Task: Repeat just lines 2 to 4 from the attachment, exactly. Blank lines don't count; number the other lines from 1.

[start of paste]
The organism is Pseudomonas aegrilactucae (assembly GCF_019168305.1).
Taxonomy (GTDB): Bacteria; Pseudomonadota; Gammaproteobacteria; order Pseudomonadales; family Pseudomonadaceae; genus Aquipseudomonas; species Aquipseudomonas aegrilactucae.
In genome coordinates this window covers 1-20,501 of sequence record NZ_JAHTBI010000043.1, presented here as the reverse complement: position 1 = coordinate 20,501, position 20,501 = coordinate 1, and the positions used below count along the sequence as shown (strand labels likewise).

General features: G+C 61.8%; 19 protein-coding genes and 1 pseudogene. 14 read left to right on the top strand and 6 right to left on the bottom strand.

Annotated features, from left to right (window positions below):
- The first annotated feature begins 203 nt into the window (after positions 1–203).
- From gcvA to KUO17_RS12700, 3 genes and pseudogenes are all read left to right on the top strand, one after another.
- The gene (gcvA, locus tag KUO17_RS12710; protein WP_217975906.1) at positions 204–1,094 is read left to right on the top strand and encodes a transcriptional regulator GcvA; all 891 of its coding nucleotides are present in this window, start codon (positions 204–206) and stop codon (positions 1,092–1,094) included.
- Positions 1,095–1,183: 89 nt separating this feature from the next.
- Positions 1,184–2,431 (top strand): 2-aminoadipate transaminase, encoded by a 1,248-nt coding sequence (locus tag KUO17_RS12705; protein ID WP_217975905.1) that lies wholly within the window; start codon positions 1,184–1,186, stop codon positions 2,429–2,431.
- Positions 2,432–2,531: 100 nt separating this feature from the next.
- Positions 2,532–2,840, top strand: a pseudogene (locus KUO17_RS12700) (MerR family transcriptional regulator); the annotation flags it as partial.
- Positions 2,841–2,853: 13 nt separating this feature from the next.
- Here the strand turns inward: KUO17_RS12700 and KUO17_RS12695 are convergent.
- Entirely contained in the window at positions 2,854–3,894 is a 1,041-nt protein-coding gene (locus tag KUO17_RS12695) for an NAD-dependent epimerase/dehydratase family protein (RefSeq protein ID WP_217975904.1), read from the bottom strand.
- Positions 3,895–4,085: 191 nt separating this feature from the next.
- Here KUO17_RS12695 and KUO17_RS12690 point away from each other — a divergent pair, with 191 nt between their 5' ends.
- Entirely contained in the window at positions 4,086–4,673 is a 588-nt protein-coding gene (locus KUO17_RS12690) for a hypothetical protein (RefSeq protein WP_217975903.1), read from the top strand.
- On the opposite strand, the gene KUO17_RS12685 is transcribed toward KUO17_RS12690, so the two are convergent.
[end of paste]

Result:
Taxonomy (GTDB): Bacteria; Pseudomonadota; Gammaproteobacteria; order Pseudomonadales; family Pseudomonadaceae; genus Aquipseudomonas; species Aquipseudomonas aegrilactucae.
In genome coordinates this window covers 1-20,501 of sequence record NZ_JAHTBI010000043.1, presented here as the reverse complement: position 1 = coordinate 20,501, position 20,501 = coordinate 1, and the positions used below count along the sequence as shown (strand labels likewise).

General features: G+C 61.8%; 19 protein-coding genes and 1 pseudogene. 14 read left to right on the top strand and 6 right to left on the bottom strand.